The Church Facility Team should include internal staff and volunteers elected by the Church Leaders and external industry professionals regularly working with the Church. Such as your accountant, banker, insurance agent, lawyer, and for this project, a Commercial Real Estate agent.
Each member brings unique skills and experience to help you see the project from different perspectives. My clients and I enjoy a strong connection, so we have regular conversations. We work through a few aspects: their vision, what they can afford, what market the property is in, and whether they are buying an existing church building or land. Once you know what you can potentially afford and how that fits into your vision, you can work with your accountant to create a financial plan.
The lesson tool will provide a scaffold to run a few scenarios to see how congregation size and Price Per Square Foot (represented by the county dropdown) affect your project.
The Building Affects:
- Amount of money required to get into the building, including the down payment. If a loan is required, closing costs, third-party fees, and more.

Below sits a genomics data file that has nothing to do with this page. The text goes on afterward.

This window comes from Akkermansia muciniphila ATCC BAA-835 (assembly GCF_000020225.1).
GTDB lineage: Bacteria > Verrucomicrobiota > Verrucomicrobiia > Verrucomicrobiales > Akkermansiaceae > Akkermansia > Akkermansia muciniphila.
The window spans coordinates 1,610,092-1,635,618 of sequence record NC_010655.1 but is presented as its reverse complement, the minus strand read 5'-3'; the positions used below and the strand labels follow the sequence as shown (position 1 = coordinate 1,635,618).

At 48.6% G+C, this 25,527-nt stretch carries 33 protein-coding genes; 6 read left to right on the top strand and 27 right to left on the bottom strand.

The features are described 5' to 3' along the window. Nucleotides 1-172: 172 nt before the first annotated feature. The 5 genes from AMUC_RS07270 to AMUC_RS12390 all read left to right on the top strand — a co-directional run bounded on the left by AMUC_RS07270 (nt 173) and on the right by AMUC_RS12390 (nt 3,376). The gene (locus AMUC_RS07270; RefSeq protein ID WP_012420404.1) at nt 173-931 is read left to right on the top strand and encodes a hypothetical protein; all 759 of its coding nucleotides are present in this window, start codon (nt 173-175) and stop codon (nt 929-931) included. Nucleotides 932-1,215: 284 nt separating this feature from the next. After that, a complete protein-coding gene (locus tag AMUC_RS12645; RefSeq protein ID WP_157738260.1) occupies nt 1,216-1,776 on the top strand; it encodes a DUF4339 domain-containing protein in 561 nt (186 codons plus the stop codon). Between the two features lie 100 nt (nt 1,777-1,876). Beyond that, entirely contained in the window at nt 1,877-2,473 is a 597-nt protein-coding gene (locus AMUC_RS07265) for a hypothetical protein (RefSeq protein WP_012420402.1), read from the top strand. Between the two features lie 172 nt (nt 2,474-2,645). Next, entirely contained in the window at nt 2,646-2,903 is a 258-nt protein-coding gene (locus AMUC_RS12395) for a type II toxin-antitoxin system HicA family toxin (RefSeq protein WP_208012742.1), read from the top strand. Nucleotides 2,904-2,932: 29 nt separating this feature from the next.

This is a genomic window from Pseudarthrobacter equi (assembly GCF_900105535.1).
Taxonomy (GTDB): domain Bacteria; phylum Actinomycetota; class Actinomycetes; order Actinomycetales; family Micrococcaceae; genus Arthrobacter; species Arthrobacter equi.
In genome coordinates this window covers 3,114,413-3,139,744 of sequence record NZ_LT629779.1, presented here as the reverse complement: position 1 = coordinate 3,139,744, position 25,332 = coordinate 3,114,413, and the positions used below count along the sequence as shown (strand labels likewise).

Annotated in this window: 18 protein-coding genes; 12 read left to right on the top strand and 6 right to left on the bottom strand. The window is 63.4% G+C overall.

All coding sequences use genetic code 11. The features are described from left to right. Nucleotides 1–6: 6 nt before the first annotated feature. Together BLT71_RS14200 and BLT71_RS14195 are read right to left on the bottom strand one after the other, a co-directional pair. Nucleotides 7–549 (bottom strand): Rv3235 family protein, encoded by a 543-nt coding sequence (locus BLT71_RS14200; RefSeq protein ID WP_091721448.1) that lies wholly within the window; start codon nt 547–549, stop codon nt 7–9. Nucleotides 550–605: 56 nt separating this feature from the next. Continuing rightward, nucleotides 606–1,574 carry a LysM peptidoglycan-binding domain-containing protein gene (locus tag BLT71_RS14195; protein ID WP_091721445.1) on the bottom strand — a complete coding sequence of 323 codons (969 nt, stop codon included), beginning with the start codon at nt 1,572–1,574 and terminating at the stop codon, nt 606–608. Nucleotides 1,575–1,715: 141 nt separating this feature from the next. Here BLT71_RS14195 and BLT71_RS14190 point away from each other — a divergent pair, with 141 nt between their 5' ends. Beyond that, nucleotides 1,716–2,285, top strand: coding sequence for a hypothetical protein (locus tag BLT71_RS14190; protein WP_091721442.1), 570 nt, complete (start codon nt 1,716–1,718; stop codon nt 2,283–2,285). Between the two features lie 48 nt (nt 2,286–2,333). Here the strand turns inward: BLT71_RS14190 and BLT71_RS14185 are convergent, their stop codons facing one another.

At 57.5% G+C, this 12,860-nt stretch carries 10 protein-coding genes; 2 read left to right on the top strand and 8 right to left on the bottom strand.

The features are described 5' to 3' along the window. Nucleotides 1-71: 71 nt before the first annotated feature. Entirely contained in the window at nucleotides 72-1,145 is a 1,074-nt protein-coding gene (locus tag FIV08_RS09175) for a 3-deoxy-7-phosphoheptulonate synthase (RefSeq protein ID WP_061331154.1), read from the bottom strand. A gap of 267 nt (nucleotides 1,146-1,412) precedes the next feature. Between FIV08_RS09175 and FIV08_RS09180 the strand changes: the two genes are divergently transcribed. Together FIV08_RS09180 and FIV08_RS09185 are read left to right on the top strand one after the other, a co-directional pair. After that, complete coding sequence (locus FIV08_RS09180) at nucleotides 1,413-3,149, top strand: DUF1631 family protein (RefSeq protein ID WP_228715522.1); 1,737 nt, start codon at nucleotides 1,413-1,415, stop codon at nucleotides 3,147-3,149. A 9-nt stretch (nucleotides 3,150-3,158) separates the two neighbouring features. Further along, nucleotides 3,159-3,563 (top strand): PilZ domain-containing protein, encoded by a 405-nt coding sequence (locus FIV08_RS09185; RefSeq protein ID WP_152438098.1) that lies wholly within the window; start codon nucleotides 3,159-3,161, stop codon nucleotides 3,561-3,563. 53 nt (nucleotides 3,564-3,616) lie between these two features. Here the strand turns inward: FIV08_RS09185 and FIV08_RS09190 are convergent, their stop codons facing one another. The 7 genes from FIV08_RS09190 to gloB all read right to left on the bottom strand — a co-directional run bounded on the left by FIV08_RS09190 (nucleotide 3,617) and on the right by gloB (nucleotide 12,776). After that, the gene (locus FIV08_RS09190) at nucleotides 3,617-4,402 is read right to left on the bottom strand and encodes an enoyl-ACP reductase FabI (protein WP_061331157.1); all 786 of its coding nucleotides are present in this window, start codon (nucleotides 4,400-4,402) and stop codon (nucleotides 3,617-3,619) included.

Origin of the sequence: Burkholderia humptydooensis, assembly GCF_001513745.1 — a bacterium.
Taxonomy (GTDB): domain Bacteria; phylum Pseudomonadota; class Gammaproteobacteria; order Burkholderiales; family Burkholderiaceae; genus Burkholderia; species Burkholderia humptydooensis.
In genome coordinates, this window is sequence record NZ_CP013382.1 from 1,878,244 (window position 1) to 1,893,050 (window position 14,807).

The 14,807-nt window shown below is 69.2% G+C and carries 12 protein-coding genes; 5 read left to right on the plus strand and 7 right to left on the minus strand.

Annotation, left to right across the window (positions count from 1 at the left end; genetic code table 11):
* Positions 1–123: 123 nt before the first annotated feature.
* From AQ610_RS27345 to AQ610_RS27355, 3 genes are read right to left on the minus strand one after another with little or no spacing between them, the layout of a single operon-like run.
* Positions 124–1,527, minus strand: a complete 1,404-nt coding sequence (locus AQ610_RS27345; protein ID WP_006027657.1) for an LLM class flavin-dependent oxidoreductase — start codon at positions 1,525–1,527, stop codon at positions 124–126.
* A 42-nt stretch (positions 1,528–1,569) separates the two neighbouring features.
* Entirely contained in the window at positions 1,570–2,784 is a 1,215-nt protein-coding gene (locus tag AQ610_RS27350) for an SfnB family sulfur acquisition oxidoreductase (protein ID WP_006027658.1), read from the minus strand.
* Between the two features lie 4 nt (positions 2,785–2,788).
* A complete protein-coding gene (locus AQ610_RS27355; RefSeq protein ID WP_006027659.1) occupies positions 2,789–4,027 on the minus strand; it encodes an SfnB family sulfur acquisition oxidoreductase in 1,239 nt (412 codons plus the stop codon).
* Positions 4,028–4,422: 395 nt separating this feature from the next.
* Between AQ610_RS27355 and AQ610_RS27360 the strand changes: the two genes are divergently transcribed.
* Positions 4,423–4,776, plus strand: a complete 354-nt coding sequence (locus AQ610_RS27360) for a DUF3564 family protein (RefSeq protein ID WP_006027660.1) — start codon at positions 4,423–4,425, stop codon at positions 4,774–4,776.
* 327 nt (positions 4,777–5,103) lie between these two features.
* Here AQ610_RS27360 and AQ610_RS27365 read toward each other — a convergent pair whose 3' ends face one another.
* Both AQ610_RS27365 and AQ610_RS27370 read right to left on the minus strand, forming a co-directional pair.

- Loan payment (if a loan is required)
- Tax liabilities (if any)
- Insurance requirements & costs
- Legal requirements to purchase and use the property
- Costs of ownership (maintenance)
- Parking requirements, is a reciprocal parking agreement necessary?
The list above is not exhaustive, but you can see how the property and church factors affect many areas of the ministry and the financial plan you and the church leaders need to develop.
A facility is a tool for ministry; we want to do our best to get it right. To help you start on the right foot, I have compiled a few things you should have prepared when you reach out to your Church Facility Team.
Ask yourself these questions:
How many people are regularly attending Sunday services?